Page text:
The ACT government has promised people with a disability will have easier access to personal protective equipment, after months of uncertainty led some people to cancel vital services.
In the long-awaited coronavirus disability strategy released by Disability Minister Suzanne Orr on Monday, the government laid out a series of high-level objectives to support people with a disability during the coronavirus crisis.
"People will have access to appropriate PPE and hygiene products, food, medications and consumables because there will be targeted messaging and supports to ensure that they do," the strategy says.
"People with disability will have adequate personal supports, because there will be engagement with providers to ensure continuity of essential services, guidelines for safe personal engagement, training for support workers on how to stay safe and standby capacity developed for the sector."
Advocates have been pressuring government for two months to provide clearer pathways to personal protective equipment.
ACT Council of Social Services Policy Manager Craig Wallace said at one stage, nearly everyone in his contact network had cancelled services because workers did not have access to personal protective equipment.
"I'm one of those people who had cancelled my cleaning services because workers couldn't get access to PPE," Mr Wallace said.
After scratching together his own PPE supply, Mr Wallace was able to get a cleaner to come into his home for the first time in two months on Monday.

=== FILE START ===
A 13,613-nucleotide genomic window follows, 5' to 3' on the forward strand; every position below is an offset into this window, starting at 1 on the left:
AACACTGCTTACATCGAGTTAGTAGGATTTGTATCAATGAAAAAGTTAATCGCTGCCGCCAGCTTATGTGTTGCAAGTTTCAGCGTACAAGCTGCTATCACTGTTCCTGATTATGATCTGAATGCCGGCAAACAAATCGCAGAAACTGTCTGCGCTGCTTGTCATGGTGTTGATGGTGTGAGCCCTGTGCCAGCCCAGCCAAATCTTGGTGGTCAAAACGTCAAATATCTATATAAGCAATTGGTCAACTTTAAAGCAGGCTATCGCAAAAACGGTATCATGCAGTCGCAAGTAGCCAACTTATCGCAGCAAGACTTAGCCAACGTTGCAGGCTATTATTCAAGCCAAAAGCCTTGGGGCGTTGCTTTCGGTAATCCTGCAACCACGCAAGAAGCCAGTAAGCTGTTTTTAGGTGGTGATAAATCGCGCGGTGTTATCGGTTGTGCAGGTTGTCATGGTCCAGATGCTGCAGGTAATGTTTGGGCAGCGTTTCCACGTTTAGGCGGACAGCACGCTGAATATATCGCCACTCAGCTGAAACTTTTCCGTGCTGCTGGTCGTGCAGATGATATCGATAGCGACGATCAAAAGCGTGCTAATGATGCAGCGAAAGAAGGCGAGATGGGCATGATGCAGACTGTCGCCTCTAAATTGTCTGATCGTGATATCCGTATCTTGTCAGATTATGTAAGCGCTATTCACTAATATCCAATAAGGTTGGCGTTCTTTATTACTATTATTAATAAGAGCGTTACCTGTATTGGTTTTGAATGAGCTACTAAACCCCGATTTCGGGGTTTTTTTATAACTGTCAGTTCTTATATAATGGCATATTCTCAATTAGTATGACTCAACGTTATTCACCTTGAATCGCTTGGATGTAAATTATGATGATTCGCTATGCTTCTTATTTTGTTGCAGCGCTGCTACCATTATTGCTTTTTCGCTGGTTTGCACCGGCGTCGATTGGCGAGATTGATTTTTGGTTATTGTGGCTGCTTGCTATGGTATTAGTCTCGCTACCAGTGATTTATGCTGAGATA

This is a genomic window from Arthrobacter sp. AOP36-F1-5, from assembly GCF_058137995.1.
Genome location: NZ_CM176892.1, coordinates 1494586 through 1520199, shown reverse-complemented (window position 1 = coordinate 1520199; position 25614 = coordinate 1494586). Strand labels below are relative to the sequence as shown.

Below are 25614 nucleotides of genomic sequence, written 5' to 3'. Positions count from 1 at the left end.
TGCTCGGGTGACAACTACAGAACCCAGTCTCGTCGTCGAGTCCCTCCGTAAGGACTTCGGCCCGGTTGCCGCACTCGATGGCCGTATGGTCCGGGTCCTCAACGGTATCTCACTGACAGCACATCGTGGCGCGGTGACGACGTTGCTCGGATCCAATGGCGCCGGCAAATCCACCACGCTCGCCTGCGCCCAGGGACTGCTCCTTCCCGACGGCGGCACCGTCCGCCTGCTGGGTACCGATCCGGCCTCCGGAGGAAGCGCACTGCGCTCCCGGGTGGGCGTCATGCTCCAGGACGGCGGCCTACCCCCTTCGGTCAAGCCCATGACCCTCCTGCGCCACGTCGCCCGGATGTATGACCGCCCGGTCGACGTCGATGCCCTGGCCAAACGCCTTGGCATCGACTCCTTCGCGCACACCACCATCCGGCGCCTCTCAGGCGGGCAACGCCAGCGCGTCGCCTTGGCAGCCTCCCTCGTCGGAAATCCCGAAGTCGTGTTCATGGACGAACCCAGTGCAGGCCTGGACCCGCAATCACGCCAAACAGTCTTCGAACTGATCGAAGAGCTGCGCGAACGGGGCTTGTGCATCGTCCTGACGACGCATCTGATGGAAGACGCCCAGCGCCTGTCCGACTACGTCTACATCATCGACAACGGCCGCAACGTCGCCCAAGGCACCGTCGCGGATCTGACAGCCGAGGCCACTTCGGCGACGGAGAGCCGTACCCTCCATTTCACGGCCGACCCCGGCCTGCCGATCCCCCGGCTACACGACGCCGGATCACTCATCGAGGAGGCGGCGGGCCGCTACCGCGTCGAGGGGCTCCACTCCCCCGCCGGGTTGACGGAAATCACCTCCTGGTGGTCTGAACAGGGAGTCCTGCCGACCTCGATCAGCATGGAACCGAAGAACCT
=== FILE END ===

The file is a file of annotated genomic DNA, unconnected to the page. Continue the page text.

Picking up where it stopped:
"For two months I've had no cleaner or domiciliary support," Mr Wallace said.
While Mr Wallace welcomed the strategy, he wanted more detail about how PPE would be distributed.
The ACT government moved a fortnight ago to allow disability support providers and self-managing participants to apply for access to the territory's PPE stockpile.
But Carers ACT chief executive Lisa Kelly said it was still unclear whether people with disabilities and their carers could apply for personal protective equipment in their own right.
The online form asked people to fill out what agency they were attached to, leading people to believe they were not eligible for PPE from the stockpile (a government spokesman said the agency field was not a required field and those struggling to source PPE could still procure it through government).
Ms Kelly said while she didn't object to principles laid out in the strategy, she was concerned about the lack of specific actions listed.
She said people with disabilities could not isolate the way many others in the community could, especially if they needed assistance to get out of bed or to shower.
"They can have upwards of 10 support workers in their house per week and they don't have the option of physical distancing," Ms Kelly said.
Ms Kelly said there had been some confusion about what standard of personal protective equipment support workers were required to wear for different tasks, leading some clients to cancel services out of an abundance of caution.
The cancellations had placed more pressure on carers, who were often juggling work and parenting responsibilities too.
"It's been pretty challenging," Ms Kelly said.
Ms Orr said the strategy would evolve as needs changed.
"As we continue to respond to the threat of COVID-19 I want people living with disability and their supporters to know their concerns are heard, that is what this strategy is about and the ACT government will continue to review the strategy as the pandemic and its implications unfold," Ms Orr said.